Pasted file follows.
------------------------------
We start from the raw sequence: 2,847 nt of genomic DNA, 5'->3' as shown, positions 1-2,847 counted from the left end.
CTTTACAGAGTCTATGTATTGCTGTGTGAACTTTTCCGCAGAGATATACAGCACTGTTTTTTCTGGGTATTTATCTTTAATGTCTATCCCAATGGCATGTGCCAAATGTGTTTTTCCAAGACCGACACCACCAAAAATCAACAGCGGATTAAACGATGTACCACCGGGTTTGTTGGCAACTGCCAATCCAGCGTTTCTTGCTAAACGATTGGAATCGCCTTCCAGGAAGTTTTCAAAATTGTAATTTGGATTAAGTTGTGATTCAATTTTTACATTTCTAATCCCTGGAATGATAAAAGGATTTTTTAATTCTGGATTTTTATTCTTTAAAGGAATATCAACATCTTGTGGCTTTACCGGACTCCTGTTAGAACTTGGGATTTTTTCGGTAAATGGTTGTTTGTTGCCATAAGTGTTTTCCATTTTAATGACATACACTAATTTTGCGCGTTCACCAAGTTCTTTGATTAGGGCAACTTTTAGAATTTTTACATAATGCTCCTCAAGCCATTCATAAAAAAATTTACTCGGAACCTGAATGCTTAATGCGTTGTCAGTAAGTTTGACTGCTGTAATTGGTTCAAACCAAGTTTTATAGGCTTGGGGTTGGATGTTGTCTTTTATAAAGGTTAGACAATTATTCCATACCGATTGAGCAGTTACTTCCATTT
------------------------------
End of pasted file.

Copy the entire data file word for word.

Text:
We start from the raw sequence: 2,847 nt of genomic DNA, 5'->3' as shown, positions 1-2,847 counted from the left end.
CTTTACAGAGTCTATGTATTGCTGTGTGAACTTTTCCGCAGAGATATACAGCACTGTTTTTTCTGGGTATTTATCTTTAATGTCTATCCCAATGGCATGTGCCAAATGTGTTTTTCCAAGACCGACACCACCAAAAATCAACAGCGGATTAAACGATGTACCACCGGGTTTGTTGGCAACTGCCAATCCAGCGTTTCTTGCTAAACGATTGGAATCGCCTTCCAGGAAGTTTTCAAAATTGTAATTTGGATTAAGTTGTGATTCAATTTTTACATTTCTAATCCCTGGAATGATAAAAGGATTTTTTAATTCTGGATTTTTATTCTTTAAAGGAATATCAACATCTTGTGGCTTTACCGGACTCCTGTTAGAACTTGGGATTTTTTCGGTAAATGGTTGTTTGTTGCCATAAGTGTTTTCCATTTTAATGACATACACTAATTTTGCGCGTTCACCAAGTTCTTTGATTAGGGCAACTTTTAGAATTTTTACATAATGCTCCTCAAGCCATTCATAAAAAAATTTACTCGGAACCTGAATGCTTAATGCGTTGTCAGTAAGTTTGACTGCTGTAATTGGTTCAAACCAAGTTTTATAGGCTTGGGGTTGGATGTTGTCTTTTATAAAGGTTAGACAATTATTCCATACCGATTGAGCAGTTACTTCCATTT